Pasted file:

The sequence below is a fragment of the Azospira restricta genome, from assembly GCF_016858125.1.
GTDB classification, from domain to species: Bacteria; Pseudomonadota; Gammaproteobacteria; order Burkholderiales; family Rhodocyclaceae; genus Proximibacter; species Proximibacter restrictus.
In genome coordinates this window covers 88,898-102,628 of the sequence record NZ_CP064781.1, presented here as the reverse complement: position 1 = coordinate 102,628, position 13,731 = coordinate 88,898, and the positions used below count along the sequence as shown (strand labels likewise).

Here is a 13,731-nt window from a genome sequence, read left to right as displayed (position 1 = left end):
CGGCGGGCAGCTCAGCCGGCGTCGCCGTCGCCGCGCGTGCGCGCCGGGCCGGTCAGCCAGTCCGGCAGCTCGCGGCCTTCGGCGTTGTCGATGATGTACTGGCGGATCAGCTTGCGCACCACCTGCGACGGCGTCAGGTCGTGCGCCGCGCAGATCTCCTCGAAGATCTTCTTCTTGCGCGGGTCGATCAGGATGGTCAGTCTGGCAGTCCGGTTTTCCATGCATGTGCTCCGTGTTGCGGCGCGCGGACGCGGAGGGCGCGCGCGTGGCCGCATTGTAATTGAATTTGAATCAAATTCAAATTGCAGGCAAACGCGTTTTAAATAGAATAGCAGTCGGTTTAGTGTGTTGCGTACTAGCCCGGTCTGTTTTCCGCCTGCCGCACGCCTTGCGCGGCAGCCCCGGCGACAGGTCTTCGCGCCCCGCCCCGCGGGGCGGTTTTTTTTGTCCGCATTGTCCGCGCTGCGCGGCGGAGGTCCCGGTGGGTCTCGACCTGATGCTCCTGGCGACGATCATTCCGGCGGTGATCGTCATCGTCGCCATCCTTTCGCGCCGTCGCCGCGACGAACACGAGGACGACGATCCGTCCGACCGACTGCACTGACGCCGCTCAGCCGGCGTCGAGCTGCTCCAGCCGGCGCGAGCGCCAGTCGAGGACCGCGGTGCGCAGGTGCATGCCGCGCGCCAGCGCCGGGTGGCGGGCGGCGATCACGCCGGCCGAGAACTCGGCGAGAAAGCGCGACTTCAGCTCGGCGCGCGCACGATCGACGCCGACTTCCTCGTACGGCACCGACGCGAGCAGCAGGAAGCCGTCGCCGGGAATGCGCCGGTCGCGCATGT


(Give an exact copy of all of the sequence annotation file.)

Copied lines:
The sequence below is a fragment of the Azospira restricta genome, from assembly GCF_016858125.1.
GTDB classification, from domain to species: Bacteria; Pseudomonadota; Gammaproteobacteria; order Burkholderiales; family Rhodocyclaceae; genus Proximibacter; species Proximibacter restrictus.
In genome coordinates this window covers 88,898-102,628 of the sequence record NZ_CP064781.1, presented here as the reverse complement: position 1 = coordinate 102,628, position 13,731 = coordinate 88,898, and the positions used below count along the sequence as shown (strand labels likewise).

Here is a 13,731-nt window from a genome sequence, read left to right as displayed (position 1 = left end):
CGGCGGGCAGCTCAGCCGGCGTCGCCGTCGCCGCGCGTGCGCGCCGGGCCGGTCAGCCAGTCCGGCAGCTCGCGGCCTTCGGCGTTGTCGATGATGTACTGGCGGATCAGCTTGCGCACCACCTGCGACGGCGTCAGGTCGTGCGCCGCGCAGATCTCCTCGAAGATCTTCTTCTTGCGCGGGTCGATCAGGATGGTCAGTCTGGCAGTCCGGTTTTCCATGCATGTGCTCCGTGTTGCGGCGCGCGGACGCGGAGGGCGCGCGCGTGGCCGCATTGTAATTGAATTTGAATCAAATTCAAATTGCAGGCAAACGCGTTTTAAATAGAATAGCAGTCGGTTTAGTGTGTTGCGTACTAGCCCGGTCTGTTTTCCGCCTGCCGCACGCCTTGCGCGGCAGCCCCGGCGACAGGTCTTCGCGCCCCGCCCCGCGGGGCGGTTTTTTTTGTCCGCATTGTCCGCGCTGCGCGGCGGAGGTCCCGGTGGGTCTCGACCTGATGCTCCTGGCGACGATCATTCCGGCGGTGATCGTCATCGTCGCCATCCTTTCGCGCCGTCGCCGCGACGAACACGAGGACGACGATCCGTCCGACCGACTGCACTGACGCCGCTCAGCCGGCGTCGAGCTGCTCCAGCCGGCGCGAGCGCCAGTCGAGGACCGCGGTGCGCAGGTGCATGCCGCGCGCCAGCGCCGGGTGGCGGGCGGCGATCACGCCGGCCGAGAACTCGGCGAGAAAGCGCGACTTCAGCTCGGCGCGCGCACGATCGACGCCGACTTCCTCGTACGGCACCGACGCGAGCAGCAGGAAGCCGTCGCCGGGAATGCGCCGGTCGCGCATGT